Learn as much as you can from other authors, they have been there before and they’ll point out the pitfalls.  Networking is never a bad idea either. Make sure you have a good media kit and a strong author platform, because you will need it once you have published.

Do you have anything specific that you want to say to your readers?
Feedback is invaluable to the author. If you really liked what you have read, then write a review. Today, most authors have contact information out there, so if you hated the work, or had issues with it, then let the author know. Not every book is made for every reader, so we don’t expect readers to give us nothing but positive feedback, but please keep in mind that some authors took years to complete their work. Do show some respect. If the author had a decent editor, then the book out there should be good enough to share, head held high. If the author published without bothering to edit, it’ll show.

Any special appearances or events coming up that you want to mention?
I was fortunate enough to have had the chance to have book signings and student conferences in the past.

I love to connect with potential readers, and then get feedback after they read my book.

Right after the holidays, I have been invited to a local high school by the librarian to meet with teachers and students.

I was told the students had manifested great interest in my book and really wanted to meet me.

Who is your publisher and how did you connect with them?
GMTA Publishing is my publisher. I connected with them after having been a part of their review group. When they opened for submissions, I sent in my manuscripts and well, the rest is history. I published 2 books with them and Amethyst Eyes (formerly published elsewhere) has been picked up by GMTA, bringing all my work under one roof. The sequel to AE will be out after the holidays.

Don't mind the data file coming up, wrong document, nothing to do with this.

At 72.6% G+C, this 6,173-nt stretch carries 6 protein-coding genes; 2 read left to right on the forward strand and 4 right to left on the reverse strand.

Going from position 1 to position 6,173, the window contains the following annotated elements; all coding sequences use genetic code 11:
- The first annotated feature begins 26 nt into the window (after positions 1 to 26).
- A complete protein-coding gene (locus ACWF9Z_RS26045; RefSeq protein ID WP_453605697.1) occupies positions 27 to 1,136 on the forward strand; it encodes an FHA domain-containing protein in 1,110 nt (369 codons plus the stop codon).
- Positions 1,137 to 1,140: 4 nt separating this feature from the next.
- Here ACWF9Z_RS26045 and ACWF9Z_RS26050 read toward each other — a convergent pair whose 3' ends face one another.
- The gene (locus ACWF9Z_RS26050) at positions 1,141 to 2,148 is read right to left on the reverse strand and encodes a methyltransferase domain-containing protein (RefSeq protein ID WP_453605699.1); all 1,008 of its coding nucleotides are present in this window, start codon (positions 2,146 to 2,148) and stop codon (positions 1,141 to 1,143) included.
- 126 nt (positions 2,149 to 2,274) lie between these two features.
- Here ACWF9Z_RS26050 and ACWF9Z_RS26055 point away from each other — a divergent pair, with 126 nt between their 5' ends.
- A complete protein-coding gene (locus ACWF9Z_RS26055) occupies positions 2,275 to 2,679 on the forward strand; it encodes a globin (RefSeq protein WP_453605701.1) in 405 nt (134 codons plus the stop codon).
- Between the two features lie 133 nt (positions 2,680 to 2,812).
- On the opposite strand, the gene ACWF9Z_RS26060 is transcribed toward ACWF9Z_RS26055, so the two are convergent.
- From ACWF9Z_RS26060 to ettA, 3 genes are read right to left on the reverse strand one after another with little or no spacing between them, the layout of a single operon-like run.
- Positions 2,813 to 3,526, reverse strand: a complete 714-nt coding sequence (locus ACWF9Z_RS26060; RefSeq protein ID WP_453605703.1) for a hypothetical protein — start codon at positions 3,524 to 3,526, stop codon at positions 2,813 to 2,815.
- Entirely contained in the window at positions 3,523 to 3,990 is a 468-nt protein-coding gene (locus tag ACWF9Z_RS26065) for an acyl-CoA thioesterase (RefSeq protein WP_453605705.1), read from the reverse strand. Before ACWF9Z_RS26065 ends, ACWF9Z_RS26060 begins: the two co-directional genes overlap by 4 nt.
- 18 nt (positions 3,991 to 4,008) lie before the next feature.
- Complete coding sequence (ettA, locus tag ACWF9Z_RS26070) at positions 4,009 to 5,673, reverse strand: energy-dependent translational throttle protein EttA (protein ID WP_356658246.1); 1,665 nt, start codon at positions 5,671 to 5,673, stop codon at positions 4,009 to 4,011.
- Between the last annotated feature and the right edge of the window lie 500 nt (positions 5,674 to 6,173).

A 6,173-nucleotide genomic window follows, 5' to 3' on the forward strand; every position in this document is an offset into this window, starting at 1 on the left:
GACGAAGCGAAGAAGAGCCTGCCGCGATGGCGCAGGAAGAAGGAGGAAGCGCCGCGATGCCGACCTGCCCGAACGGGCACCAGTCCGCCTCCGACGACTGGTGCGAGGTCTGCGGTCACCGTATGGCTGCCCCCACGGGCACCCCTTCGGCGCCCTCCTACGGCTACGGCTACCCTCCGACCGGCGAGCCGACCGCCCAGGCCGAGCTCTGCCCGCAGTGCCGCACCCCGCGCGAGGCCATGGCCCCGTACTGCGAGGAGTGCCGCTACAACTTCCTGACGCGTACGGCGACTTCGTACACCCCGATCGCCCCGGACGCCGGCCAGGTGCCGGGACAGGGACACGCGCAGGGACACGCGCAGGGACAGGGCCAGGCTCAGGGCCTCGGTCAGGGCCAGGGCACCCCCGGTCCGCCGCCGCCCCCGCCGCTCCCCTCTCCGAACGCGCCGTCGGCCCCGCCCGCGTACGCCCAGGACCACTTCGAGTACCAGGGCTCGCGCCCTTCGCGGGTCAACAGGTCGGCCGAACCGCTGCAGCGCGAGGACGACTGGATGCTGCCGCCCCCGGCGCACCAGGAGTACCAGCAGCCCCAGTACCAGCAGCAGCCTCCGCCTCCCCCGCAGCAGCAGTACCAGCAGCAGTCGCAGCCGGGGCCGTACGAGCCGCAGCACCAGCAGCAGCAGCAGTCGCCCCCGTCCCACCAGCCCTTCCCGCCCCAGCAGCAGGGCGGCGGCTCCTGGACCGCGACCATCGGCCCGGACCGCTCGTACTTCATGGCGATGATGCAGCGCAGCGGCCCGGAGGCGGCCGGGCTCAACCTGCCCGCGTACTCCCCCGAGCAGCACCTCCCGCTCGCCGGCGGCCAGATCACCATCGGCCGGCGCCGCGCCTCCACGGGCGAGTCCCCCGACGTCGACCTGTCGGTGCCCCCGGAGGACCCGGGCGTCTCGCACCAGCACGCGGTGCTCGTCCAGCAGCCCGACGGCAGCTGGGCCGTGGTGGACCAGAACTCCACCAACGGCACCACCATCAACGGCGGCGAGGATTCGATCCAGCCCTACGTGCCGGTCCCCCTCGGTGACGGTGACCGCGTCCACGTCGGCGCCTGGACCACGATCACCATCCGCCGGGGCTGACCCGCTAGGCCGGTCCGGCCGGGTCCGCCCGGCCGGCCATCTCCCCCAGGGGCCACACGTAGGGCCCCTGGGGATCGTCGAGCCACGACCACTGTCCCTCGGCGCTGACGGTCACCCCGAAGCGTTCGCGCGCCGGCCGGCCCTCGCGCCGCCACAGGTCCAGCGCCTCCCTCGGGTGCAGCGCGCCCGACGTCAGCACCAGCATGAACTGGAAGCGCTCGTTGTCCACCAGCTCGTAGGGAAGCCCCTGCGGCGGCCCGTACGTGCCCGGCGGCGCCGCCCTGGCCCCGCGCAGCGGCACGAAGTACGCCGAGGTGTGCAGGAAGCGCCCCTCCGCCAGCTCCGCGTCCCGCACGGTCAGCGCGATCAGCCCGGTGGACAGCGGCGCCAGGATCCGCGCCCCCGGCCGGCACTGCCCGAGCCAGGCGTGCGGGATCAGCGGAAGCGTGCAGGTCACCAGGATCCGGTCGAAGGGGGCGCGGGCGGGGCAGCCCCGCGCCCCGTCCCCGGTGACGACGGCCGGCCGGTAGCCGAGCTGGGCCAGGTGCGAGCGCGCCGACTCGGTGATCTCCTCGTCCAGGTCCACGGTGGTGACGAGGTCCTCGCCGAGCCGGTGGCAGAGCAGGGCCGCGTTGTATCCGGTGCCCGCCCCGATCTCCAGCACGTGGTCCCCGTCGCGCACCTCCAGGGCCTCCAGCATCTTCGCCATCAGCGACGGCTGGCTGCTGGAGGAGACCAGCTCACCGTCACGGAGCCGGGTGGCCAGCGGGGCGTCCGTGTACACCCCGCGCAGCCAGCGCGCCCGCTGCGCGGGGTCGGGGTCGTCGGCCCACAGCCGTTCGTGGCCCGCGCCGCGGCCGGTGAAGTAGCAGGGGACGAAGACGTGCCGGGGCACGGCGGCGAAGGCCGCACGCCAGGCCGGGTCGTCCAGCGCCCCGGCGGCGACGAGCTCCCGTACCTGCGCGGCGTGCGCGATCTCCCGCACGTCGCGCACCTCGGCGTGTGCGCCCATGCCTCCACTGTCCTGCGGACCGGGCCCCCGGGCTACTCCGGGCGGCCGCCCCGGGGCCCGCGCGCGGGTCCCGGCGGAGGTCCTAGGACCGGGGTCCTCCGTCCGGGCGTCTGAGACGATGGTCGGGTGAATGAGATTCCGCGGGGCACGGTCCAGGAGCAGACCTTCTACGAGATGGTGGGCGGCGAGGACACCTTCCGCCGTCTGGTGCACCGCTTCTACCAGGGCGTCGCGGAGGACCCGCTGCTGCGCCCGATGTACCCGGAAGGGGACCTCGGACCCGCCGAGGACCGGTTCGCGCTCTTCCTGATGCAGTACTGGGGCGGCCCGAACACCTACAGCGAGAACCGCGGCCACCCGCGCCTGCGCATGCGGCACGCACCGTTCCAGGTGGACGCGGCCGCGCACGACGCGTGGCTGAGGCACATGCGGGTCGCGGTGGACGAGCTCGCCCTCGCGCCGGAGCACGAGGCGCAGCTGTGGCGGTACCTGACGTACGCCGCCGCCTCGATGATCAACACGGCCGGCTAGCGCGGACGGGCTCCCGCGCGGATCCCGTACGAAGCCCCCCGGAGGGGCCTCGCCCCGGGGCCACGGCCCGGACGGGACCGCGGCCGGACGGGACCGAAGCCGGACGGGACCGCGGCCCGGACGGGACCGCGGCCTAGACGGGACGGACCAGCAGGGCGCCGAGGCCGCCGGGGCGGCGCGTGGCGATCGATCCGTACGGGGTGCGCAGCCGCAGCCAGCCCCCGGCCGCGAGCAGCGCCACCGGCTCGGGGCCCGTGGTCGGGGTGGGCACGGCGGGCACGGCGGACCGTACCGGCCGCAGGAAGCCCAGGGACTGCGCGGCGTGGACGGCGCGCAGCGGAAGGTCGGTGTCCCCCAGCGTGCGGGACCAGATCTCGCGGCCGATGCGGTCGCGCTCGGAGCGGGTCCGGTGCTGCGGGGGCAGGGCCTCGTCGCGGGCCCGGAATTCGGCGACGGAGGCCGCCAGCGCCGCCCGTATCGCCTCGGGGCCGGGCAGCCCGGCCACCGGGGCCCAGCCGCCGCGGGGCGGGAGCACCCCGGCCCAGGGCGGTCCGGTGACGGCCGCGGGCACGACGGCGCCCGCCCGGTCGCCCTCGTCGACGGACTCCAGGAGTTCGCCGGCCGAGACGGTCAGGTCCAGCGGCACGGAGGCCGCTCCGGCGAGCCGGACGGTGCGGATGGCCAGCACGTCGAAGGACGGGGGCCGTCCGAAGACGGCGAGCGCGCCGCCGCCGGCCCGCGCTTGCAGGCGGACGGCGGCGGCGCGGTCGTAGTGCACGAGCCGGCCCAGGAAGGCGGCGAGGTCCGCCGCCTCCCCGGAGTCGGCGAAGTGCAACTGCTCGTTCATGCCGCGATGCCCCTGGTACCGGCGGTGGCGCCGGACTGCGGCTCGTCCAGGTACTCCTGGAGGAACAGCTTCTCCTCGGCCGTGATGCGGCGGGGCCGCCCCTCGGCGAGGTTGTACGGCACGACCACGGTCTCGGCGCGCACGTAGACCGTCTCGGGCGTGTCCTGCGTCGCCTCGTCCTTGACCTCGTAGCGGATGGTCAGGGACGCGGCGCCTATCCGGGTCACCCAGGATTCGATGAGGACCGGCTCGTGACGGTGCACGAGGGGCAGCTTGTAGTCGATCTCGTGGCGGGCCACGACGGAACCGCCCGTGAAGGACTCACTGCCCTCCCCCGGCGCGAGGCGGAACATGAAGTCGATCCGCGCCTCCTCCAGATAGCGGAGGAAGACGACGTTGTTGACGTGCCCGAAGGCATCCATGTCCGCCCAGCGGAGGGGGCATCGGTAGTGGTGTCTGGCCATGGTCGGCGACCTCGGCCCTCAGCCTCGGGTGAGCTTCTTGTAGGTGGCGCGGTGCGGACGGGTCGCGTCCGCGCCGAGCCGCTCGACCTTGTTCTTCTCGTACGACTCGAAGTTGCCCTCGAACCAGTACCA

The Book

The biggest thing on 15-year-old Tommy's mind is convincing Mom to let him go to the drive-in, but when an accident claims his mother's life and puts him in the hospital, the arrival of his estranged, alien father brings more changes than he had bargained for. It doesn't take his father long to figure out that Tommy knows nothing about who or what he is. Without any explanation, Tommy finds himself onboard his father's spaceship where he is forced to trust a man he does not know in a world he knows even less about.

Adapting to his new life seems overwhelming, and his father's solution may prove to be Tommy's finest challenge yet...Jayden. A few months younger than Tommy, high strung and always in a mood, the doctor's daughter definitely didn't like being 'told' to help Tommy fit in. Jayden is not the most welcoming or patient of tutors, let alone a friend. As fate would have it, Tommy quickly learns that none of these things compare to the peril that comes from being born with amethyst eyes.
Links to purchase:
 Amazon |  BN

About the Author

Over the years I have worked as a nurse, a school teacher, a martial arts instructor, baseball, figure-skating and gymnastics coach as well as an artist, selling my paintings in an art gallery. I have been part of an orchestra, flown planes and gone on wilderness hikes. I am an officer in the Canadian Forces, and though I have taught on different military bases, for now I work primarily with cadets. Writing full time is my next goal.
Here is where you can connect with Debbie